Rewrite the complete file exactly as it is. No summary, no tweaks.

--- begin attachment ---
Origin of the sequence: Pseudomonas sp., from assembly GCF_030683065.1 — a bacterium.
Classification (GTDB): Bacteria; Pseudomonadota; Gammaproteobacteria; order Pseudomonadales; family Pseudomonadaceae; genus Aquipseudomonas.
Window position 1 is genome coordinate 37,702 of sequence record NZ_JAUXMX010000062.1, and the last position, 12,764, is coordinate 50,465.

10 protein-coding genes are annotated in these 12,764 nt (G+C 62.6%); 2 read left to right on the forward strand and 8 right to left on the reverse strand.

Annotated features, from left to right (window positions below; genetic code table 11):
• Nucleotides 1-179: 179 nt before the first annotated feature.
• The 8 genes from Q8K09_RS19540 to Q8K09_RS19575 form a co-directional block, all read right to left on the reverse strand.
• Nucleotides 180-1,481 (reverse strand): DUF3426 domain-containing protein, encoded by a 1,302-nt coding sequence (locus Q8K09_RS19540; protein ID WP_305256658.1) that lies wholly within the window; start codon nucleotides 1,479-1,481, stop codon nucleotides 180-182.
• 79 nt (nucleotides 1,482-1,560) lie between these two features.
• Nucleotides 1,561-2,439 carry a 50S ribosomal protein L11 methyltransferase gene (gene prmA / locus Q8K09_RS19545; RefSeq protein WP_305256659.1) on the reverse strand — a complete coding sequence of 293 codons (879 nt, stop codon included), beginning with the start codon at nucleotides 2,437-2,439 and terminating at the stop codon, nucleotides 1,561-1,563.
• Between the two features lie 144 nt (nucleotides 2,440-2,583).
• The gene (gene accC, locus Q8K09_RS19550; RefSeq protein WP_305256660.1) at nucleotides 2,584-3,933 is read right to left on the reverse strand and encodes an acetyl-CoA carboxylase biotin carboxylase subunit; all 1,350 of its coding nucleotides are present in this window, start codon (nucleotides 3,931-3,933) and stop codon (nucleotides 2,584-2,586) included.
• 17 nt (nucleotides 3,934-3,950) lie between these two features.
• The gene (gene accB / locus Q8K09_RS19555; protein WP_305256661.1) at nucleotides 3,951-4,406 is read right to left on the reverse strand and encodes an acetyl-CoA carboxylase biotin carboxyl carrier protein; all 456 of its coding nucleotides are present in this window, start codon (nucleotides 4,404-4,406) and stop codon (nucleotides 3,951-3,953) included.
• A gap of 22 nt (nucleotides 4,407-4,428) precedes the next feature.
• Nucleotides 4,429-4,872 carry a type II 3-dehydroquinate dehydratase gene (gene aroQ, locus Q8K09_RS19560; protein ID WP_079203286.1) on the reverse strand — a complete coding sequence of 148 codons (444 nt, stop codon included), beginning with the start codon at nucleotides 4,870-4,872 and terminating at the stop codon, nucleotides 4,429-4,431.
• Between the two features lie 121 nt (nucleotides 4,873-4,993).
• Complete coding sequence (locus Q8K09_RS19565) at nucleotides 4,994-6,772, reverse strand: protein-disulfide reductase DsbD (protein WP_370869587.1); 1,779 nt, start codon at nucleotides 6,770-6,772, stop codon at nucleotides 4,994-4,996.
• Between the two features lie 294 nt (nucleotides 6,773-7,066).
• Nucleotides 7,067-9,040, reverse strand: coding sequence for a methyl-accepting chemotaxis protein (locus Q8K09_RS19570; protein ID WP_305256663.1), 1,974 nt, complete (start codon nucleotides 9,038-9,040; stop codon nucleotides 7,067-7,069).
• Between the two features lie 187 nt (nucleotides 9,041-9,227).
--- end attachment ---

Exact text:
Origin of the sequence: Pseudomonas sp., from assembly GCF_030683065.1 — a bacterium.
Classification (GTDB): Bacteria; Pseudomonadota; Gammaproteobacteria; order Pseudomonadales; family Pseudomonadaceae; genus Aquipseudomonas.
Window position 1 is genome coordinate 37,702 of sequence record NZ_JAUXMX010000062.1, and the last position, 12,764, is coordinate 50,465.

10 protein-coding genes are annotated in these 12,764 nt (G+C 62.6%); 2 read left to right on the forward strand and 8 right to left on the reverse strand.

Annotated features, from left to right (window positions below; genetic code table 11):
• Nucleotides 1-179: 179 nt before the first annotated feature.
• The 8 genes from Q8K09_RS19540 to Q8K09_RS19575 form a co-directional block, all read right to left on the reverse strand.
• Nucleotides 180-1,481 (reverse strand): DUF3426 domain-containing protein, encoded by a 1,302-nt coding sequence (locus Q8K09_RS19540; protein ID WP_305256658.1) that lies wholly within the window; start codon nucleotides 1,479-1,481, stop codon nucleotides 180-182.
• 79 nt (nucleotides 1,482-1,560) lie between these two features.
• Nucleotides 1,561-2,439 carry a 50S ribosomal protein L11 methyltransferase gene (gene prmA / locus Q8K09_RS19545; RefSeq protein WP_305256659.1) on the reverse strand — a complete coding sequence of 293 codons (879 nt, stop codon included), beginning with the start codon at nucleotides 2,437-2,439 and terminating at the stop codon, nucleotides 1,561-1,563.
• Between the two features lie 144 nt (nucleotides 2,440-2,583).
• The gene (gene accC, locus Q8K09_RS19550; RefSeq protein WP_305256660.1) at nucleotides 2,584-3,933 is read right to left on the reverse strand and encodes an acetyl-CoA carboxylase biotin carboxylase subunit; all 1,350 of its coding nucleotides are present in this window, start codon (nucleotides 3,931-3,933) and stop codon (nucleotides 2,584-2,586) included.
• 17 nt (nucleotides 3,934-3,950) lie between these two features.
• The gene (gene accB / locus Q8K09_RS19555; protein WP_305256661.1) at nucleotides 3,951-4,406 is read right to left on the reverse strand and encodes an acetyl-CoA carboxylase biotin carboxyl carrier protein; all 456 of its coding nucleotides are present in this window, start codon (nucleotides 4,404-4,406) and stop codon (nucleotides 3,951-3,953) included.
• A gap of 22 nt (nucleotides 4,407-4,428) precedes the next feature.
• Nucleotides 4,429-4,872 carry a type II 3-dehydroquinate dehydratase gene (gene aroQ, locus Q8K09_RS19560; protein ID WP_079203286.1) on the reverse strand — a complete coding sequence of 148 codons (444 nt, stop codon included), beginning with the start codon at nucleotides 4,870-4,872 and terminating at the stop codon, nucleotides 4,429-4,431.
• Between the two features lie 121 nt (nucleotides 4,873-4,993).
• Complete coding sequence (locus Q8K09_RS19565) at nucleotides 4,994-6,772, reverse strand: protein-disulfide reductase DsbD (protein WP_370869587.1); 1,779 nt, start codon at nucleotides 6,770-6,772, stop codon at nucleotides 4,994-4,996.
• Between the two features lie 294 nt (nucleotides 6,773-7,066).
• Nucleotides 7,067-9,040, reverse strand: coding sequence for a methyl-accepting chemotaxis protein (locus Q8K09_RS19570; protein ID WP_305256663.1), 1,974 nt, complete (start codon nucleotides 9,038-9,040; stop codon nucleotides 7,067-7,069).
• Between the two features lie 187 nt (nucleotides 9,041-9,227).